ECG criteria are needed for the differentiation of ventricular tachycardia from supraventricular tachycardia with bundle branch block because clinical tolerance of the rhythm is insufficient for differentiation.55 [level C]
Several algorithms for the interpretation of wide complex tachycardias (differentiating ventricular tachycardia from supraventricular tachycardia with bundle branch block) have been proposed. The algorithms involve criteria that require the completion of a 12-lead ECG to determine cardiac axis, QRS morphology in multiple leads, and the presence of concordance in the precordial leads.56–60 [level B]
The criterion of atrioventricular (AV) dissociation for the diagnosis of ventricular tachycardia does not require any specific monitoring lead. However, P waves are not always visible in a wide complex tachycardia, and thus the nurse cannot rely on the presence of AV dissociation to confirm ventricular tachycardia. Additionally, not all ventricular tachycardias have AV dissociation. Some ventricular tachycardias will conduct retrograde, resulting in a P wave after each QRS complex.56–61 [level B]
Lead aVR and lead II have been proposed as useful leads for differentiating wide complex tachycardias. However, lead aVR and lead II are not recommended leads for the differentiation of right and left bundle branch block patterns.21,60,62–64 [level B]
Leads V1 and V6 are 2 leads referenced in several algorithms for the differentiation of wide complex tachycardias. Leads V1 and V6 are also components of published criteria for the recognition of patterns of right and left bundle branch block (in sinus rhythm or during a supraventricular tachycardia). V1 is the preferred bedside monitoring lead for dysrhythmia monitoring. When V1 electrode placement is not possible (eg, in a patient with a surgical dressing at that spot), V6 may be used. When 2 chest leads are available, the combination of V1 and V6 is preferred for dysrhythmia monitoring.7,56–59,62,65–76 [level A]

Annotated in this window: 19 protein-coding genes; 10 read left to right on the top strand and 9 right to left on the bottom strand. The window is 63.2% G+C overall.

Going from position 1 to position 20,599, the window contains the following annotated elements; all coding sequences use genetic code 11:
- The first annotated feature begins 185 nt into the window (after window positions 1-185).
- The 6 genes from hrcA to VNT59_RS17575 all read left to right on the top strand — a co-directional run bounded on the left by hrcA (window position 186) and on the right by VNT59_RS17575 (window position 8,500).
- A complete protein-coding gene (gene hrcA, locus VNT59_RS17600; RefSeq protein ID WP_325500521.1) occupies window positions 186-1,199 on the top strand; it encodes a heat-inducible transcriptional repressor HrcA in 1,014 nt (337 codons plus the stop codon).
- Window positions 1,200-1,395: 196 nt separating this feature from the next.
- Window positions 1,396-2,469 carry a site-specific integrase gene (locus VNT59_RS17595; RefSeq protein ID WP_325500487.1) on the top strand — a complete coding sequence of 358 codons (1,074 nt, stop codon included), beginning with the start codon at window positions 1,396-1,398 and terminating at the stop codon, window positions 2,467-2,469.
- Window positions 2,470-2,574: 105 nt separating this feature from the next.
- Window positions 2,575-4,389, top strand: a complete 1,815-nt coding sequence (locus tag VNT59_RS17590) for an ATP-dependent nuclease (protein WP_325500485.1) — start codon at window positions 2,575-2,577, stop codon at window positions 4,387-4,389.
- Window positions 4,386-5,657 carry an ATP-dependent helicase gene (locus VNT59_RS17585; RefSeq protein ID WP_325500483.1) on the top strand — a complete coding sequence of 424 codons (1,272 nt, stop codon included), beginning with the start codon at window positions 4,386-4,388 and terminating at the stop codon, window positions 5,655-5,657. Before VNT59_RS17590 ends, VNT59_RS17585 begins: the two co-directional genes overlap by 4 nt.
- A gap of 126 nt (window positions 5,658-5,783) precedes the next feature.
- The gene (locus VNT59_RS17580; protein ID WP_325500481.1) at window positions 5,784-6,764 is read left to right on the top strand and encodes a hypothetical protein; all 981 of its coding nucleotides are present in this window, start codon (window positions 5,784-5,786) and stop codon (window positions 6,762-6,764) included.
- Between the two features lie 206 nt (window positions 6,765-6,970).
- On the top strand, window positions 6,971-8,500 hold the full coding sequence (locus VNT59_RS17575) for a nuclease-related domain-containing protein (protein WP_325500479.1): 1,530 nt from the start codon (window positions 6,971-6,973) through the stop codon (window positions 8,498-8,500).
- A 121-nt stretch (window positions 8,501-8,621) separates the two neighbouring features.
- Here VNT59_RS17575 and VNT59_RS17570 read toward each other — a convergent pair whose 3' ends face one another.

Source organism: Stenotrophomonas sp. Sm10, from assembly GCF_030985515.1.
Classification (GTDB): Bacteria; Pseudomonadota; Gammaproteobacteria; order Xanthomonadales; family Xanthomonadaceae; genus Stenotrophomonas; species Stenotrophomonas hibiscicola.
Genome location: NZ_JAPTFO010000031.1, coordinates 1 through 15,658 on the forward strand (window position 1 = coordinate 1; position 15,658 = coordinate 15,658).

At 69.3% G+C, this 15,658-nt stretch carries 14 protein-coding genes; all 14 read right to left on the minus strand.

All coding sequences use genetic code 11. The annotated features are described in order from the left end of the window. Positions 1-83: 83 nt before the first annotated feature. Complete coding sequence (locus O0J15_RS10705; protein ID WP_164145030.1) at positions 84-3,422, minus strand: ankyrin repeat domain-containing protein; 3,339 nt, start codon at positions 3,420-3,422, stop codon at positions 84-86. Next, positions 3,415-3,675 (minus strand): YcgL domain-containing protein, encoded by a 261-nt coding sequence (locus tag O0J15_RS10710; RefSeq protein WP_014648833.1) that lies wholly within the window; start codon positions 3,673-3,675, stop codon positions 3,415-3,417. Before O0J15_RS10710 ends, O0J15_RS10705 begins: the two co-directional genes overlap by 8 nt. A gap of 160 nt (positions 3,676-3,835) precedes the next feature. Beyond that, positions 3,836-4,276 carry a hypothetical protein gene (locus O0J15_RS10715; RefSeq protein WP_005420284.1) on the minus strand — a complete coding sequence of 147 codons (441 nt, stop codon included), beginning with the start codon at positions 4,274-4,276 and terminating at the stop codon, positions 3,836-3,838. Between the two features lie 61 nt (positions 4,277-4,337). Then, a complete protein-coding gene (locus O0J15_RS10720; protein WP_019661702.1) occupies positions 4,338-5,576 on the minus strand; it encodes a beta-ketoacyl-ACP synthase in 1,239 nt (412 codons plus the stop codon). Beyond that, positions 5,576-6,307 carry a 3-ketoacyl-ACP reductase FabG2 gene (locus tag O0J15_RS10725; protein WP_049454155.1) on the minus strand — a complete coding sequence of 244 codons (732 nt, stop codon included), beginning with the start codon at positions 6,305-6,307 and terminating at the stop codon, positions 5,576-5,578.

A 5- or 6-lead monitoring system is required to monitor true V (chest) leads. MCL leads are modified chest leads. True chest leads should be used rather than modified chest leads whenever available. A 5-lead monitoring system provides the ability to monitor in 1 true V lead. When a 5-lead system is used, lead V1 should be the monitoring lead of choice for dysrhythmia monitoring. If a true V lead is not available (as with a 3-lead monitoring system), an MCL1 lead may be used. A 6-lead monitoring system provides the ability to monitor in 2 true V leads at the same time. In a 6-lead system, V1 and V6 could be simultaneously monitored for dysrhythmia monitoring or V1 and V3 could be simultaneously monitored for combined dysrhythmia monitoring and ST-segment monitoring. When using a 5-lead monitoring system, V1 and an MCL6 may be used for dysrhythmia monitoring. Nurses must be aware that limb lead placement is altered (and thus the accuracy of limb lead recordings is altered) when modified chest leads are used. For example, using an MCL6 for dysrhythmia monitoring would prohibit the simultaneous monitoring of lead III for ST-segment monitoring.68,69 [level C]
When a derived ECG monitoring system is being used at the bedside, the full-disclosure view allowing 12 leads to be displayed should be used to aid in the interpretation of any wide complex tachycardia.77 The derived ECG may have limitations in morphology assessment compared with the standard ECG.78,79 [level B]
Obtain an atrial electrogram in cardiac surgical patients with atrial epicardial wires to assist in identifying atrial activity.80–82 Use the Lewis lead in patients without epicardial pacing wires to identify atrial activity when P waves are not clear. The Lewis lead takes a close-up look at right atrial activity and can identify P waves in atrial tachycardia or flutter waves in atrial flutter that are not otherwise seen in other monitoring leads. The Lewis lead has also been used to identify AV dissociation during a wide complex tachycardia.83 [level C]
QTc Interval Monitoring
The QTc interval should be measured once per shift in patients who meet criteria for QT-interval monitoring. More frequent assessment is indicated on the basis of additional ECG and clinical high-risk features. Use a consistent lead, and document the lead that is being used for QT-interval monitoring.84,85 [level C]
Measurement of the QT interval has some technical considerations. U waves that are distinctly separate from the T wave should not be included in the measurement. Additionally, an increase in QRS duration as seen with bundle branch blocks will prolong the QT/QTc. However, an increased QT/QTc from a conduction delay does not carry the same risk for torsades de pointes as does a prolonged QT/QTc caused by a delay in repolarization (the T wave is associated with ventricular repolarization).84,86 [level C]